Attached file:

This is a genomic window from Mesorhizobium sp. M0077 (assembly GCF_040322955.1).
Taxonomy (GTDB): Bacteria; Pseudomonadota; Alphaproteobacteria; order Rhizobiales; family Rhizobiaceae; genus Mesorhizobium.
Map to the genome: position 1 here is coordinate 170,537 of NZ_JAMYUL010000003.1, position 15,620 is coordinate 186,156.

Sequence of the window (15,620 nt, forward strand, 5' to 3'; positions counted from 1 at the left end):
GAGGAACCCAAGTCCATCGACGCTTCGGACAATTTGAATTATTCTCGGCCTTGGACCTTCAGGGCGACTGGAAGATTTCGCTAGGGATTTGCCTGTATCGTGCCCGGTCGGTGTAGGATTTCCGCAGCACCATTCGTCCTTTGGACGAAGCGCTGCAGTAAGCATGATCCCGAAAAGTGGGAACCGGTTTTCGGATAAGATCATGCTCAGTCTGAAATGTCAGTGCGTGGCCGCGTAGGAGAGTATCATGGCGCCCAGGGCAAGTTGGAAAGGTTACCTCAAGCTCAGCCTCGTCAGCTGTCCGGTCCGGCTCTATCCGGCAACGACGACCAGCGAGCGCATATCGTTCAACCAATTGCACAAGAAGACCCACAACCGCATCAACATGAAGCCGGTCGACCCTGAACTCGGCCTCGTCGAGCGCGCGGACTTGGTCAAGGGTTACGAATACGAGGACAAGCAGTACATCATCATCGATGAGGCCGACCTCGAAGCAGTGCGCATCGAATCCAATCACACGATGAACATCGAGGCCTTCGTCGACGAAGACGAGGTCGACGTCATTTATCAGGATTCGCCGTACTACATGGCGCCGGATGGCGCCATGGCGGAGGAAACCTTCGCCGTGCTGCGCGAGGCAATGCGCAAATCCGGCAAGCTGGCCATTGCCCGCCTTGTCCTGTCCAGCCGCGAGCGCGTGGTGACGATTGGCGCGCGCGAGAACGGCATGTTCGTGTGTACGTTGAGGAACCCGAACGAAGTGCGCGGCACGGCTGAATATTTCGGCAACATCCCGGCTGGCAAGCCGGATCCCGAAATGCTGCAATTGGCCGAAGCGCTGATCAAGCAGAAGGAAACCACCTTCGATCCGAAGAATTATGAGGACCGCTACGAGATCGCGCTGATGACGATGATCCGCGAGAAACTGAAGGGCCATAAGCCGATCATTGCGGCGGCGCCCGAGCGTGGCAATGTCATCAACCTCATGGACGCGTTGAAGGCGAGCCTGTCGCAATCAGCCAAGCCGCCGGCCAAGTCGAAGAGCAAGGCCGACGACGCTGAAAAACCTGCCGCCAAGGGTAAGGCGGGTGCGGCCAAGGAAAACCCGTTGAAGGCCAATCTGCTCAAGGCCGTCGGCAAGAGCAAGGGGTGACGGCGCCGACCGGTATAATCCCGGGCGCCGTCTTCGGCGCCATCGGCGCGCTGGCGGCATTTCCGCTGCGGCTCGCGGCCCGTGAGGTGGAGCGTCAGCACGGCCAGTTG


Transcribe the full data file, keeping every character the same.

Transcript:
This is a genomic window from Mesorhizobium sp. M0077 (assembly GCF_040322955.1).
Taxonomy (GTDB): Bacteria; Pseudomonadota; Alphaproteobacteria; order Rhizobiales; family Rhizobiaceae; genus Mesorhizobium.
Map to the genome: position 1 here is coordinate 170,537 of NZ_JAMYUL010000003.1, position 15,620 is coordinate 186,156.

Sequence of the window (15,620 nt, forward strand, 5' to 3'; positions counted from 1 at the left end):
GAGGAACCCAAGTCCATCGACGCTTCGGACAATTTGAATTATTCTCGGCCTTGGACCTTCAGGGCGACTGGAAGATTTCGCTAGGGATTTGCCTGTATCGTGCCCGGTCGGTGTAGGATTTCCGCAGCACCATTCGTCCTTTGGACGAAGCGCTGCAGTAAGCATGATCCCGAAAAGTGGGAACCGGTTTTCGGATAAGATCATGCTCAGTCTGAAATGTCAGTGCGTGGCCGCGTAGGAGAGTATCATGGCGCCCAGGGCAAGTTGGAAAGGTTACCTCAAGCTCAGCCTCGTCAGCTGTCCGGTCCGGCTCTATCCGGCAACGACGACCAGCGAGCGCATATCGTTCAACCAATTGCACAAGAAGACCCACAACCGCATCAACATGAAGCCGGTCGACCCTGAACTCGGCCTCGTCGAGCGCGCGGACTTGGTCAAGGGTTACGAATACGAGGACAAGCAGTACATCATCATCGATGAGGCCGACCTCGAAGCAGTGCGCATCGAATCCAATCACACGATGAACATCGAGGCCTTCGTCGACGAAGACGAGGTCGACGTCATTTATCAGGATTCGCCGTACTACATGGCGCCGGATGGCGCCATGGCGGAGGAAACCTTCGCCGTGCTGCGCGAGGCAATGCGCAAATCCGGCAAGCTGGCCATTGCCCGCCTTGTCCTGTCCAGCCGCGAGCGCGTGGTGACGATTGGCGCGCGCGAGAACGGCATGTTCGTGTGTACGTTGAGGAACCCGAACGAAGTGCGCGGCACGGCTGAATATTTCGGCAACATCCCGGCTGGCAAGCCGGATCCCGAAATGCTGCAATTGGCCGAAGCGCTGATCAAGCAGAAGGAAACCACCTTCGATCCGAAGAATTATGAGGACCGCTACGAGATCGCGCTGATGACGATGATCCGCGAGAAACTGAAGGGCCATAAGCCGATCATTGCGGCGGCGCCCGAGCGTGGCAATGTCATCAACCTCATGGACGCGTTGAAGGCGAGCCTGTCGCAATCAGCCAAGCCGCCGGCCAAGTCGAAGAGCAAGGCCGACGACGCTGAAAAACCTGCCGCCAAGGGTAAGGCGGGTGCGGCCAAGGAAAACCCGTTGAAGGCCAATCTGCTCAAGGCCGTCGGCAAGAGCAAGGGGTGACGGCGCCGACCGGTATAATCCCGGGCGCCGTCTTCGGCGCCATCGGCGCGCTGGCGGCATTTCCGCTGCGGCTCGCGGCCCGTGAGGTGGAGCGTCAGCACGGCCAGTTG